The Flaky Photographer

Sample wedding image from an article about how to hire a professional wedding photographer.

Pam and Brian, 2009
Denver, Colorado
A shot from the early years of Studio Orange

(Or how to hire a professional wedding photographer…)

I photographed my first wedding in 2007.

At that time, stories of photographers who canceled or otherwise flaked out on a clients were rare. They were the hushed whispers of legend. Campfire tales and ghost stories. I have a friend who heard from a friend kind of stuff.

The mere thought of a photographer backing out of a contract was, frankly, inconceivable.

Today? Such a thing is not just commonplace, but nearly an epidemic. As I write this, I have been contacted just this year alone by a number of panicked couples. They thought they hired a “professional” photographer. Someone they could trust. But that “professional” has canceled on them. Either by giving notice, or simply dropping off the face of the Earth.

Why is this a thing? One word…


Wedding photography looks like such an easy and fun career. You show up on someone’s best day ever. You take a bunch of awesome photos. You become an Instagram rock star. So believe me, I get the appeal.

All you need is a camera.

Some days it feels like I know more people calling themselves wedding photographers than not. And unfortunately, a lot of people jumping into this industry wind up in way over their heads.

This problem is most prevalent at the lower price end of wedding photography, where it hurts the people with the tightest budgets.

I do not envy the task of a couple looking to hire a photographer these days.

Now, before I go any further, I want to stress that the point of this blog post is not to bag on lower cost photographers. A lot of the people in the lower tier pricing are merely inexperienced. Their pricing reflects that, as it should. I get it. I was there when I started out, too. And there are plenty of wedding photographers early in their careers who take this job seriously. They work with contracts, and wouldn’t dream of cancelling on a client.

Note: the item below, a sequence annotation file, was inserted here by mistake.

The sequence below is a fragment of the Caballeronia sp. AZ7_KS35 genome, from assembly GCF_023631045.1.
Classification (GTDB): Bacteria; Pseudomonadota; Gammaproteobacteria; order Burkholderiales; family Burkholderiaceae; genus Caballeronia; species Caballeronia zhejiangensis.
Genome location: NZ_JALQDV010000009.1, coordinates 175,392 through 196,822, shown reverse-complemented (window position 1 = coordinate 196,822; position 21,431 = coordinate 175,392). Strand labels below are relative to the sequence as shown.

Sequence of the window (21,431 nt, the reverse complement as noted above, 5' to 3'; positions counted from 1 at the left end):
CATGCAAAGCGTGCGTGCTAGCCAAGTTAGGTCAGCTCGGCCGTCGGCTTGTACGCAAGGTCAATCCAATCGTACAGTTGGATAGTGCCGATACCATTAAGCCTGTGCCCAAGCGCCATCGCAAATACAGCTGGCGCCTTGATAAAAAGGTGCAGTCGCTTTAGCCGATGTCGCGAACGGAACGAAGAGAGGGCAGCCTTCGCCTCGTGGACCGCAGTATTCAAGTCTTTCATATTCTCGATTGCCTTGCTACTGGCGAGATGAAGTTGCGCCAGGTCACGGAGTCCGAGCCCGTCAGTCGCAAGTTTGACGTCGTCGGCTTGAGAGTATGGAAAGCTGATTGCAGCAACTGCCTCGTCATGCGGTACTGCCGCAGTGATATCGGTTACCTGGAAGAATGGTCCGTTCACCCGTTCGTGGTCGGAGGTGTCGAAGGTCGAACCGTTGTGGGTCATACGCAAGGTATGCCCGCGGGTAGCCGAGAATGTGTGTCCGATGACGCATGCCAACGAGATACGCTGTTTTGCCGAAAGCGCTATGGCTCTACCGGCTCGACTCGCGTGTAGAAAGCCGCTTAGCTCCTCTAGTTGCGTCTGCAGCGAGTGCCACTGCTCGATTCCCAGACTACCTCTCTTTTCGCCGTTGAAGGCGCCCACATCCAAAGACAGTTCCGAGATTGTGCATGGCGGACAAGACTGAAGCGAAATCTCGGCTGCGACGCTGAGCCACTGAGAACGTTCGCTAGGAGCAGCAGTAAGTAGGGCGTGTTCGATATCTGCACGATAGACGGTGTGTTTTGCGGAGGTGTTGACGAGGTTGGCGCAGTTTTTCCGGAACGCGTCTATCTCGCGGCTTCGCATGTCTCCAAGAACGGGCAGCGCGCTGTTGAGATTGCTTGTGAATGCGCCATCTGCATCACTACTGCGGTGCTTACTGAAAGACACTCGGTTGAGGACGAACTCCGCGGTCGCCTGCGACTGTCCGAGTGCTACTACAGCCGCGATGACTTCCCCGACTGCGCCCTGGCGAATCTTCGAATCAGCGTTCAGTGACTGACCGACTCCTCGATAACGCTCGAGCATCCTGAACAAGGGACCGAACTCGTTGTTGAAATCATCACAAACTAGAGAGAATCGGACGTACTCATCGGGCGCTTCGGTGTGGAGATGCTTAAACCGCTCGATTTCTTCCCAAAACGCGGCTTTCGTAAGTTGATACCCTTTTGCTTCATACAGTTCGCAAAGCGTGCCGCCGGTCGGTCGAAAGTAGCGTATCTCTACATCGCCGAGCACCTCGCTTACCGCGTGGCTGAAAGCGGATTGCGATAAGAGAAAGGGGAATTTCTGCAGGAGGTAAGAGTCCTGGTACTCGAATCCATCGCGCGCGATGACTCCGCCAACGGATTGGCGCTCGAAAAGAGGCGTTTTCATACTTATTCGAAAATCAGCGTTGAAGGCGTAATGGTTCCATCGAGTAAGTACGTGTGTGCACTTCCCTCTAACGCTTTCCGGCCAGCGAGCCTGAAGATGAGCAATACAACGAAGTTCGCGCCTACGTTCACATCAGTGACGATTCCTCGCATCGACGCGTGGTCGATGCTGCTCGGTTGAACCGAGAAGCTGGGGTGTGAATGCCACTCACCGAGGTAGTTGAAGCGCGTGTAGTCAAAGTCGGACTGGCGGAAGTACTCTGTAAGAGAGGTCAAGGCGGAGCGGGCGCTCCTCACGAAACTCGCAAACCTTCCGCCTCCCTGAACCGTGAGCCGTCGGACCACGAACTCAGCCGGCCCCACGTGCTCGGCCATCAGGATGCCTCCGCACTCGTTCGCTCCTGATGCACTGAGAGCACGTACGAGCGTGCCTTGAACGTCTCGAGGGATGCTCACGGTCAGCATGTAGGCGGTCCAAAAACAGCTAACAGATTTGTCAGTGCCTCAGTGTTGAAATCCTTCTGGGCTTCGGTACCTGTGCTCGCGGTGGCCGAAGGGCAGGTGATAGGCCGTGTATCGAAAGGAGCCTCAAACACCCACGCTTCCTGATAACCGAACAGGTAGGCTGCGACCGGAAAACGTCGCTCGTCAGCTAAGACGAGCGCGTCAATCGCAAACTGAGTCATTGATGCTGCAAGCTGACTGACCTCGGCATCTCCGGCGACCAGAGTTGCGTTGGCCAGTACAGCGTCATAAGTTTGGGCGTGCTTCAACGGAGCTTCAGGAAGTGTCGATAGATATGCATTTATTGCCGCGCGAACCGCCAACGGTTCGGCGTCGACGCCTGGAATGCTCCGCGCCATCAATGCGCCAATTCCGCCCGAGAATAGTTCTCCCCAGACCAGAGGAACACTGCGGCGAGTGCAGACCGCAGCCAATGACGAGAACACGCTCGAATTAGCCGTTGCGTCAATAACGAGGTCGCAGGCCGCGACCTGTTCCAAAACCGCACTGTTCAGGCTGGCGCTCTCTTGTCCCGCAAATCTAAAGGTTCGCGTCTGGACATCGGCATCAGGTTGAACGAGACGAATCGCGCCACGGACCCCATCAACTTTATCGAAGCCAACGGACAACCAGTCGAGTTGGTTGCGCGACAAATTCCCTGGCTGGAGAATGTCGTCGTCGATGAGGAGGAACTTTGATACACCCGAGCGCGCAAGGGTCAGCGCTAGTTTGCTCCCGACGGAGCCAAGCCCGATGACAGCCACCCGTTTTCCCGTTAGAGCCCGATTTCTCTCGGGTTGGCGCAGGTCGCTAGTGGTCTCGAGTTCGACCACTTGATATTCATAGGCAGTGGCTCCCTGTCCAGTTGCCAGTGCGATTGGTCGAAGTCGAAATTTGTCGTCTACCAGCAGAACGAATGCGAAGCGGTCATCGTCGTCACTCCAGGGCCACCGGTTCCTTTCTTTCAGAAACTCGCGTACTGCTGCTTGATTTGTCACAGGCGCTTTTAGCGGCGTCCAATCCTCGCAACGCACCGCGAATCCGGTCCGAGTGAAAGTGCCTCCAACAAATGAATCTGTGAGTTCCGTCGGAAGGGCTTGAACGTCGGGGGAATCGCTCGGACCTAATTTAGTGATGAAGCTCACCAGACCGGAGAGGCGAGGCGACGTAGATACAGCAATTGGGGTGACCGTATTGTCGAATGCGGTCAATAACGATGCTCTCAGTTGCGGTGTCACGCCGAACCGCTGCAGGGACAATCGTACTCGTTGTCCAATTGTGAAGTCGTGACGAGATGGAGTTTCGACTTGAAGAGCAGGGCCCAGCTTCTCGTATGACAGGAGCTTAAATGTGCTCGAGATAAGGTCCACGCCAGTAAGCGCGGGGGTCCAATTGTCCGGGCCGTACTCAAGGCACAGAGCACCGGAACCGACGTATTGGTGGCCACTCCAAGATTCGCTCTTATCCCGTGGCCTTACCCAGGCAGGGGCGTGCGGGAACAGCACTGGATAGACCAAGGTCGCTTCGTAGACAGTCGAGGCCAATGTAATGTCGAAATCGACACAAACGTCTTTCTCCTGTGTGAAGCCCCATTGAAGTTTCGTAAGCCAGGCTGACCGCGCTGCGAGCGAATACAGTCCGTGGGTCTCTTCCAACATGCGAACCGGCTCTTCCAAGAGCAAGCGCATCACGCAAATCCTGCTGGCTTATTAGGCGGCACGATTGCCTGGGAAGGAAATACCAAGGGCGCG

But they tend to be mingled with those who view their agreements with couples as optional. As something to uphold if it’s convenient, to walk away from when it’s not. Those struggling to be taken seriously are trying to shove their way through a crowd of those treating wedding photography more like a lucrative hobby than a serious business endeavor.

I’m sure that almost all of the people who cancel on their clients had the best intentions. They entered into their agreements gung ho and ready to go. But best intentions don’t really count for much when two months before a wedding a panicked couple has to scramble to find a replacement photographer.

And none are available.

The thing is, there’s a side to wedding photography that isn’t so readily apparent. This business isn’t always conducive to a normal social life. We work the days our friends and families normally have off from regular work hours. Being hired to shoot weddings means I’ve missed birthday parties, family reunions, the weddings of my own friends.

Sure, some types of photo sessions, like engagement or portrait shoots, can be flexible if necessary. But a wedding date is all but chiseled in stone.

The years I’ve been in business, the idea of missing a wedding has never crossed my mind. I’ve sucked down DayQuil and shot through a flu. I’ve inhaled pain pills on the final day of Friday-Saturday-Sunday marathon of weddings. There is no such thing as a “sick day” for an event that cannot be rescheduled. I’m not a superman for doing this. I’m not asking for a pat on the back. And I know of many other professional wedding photographers who have sacrificed or worked through just as much.

Because this is our job.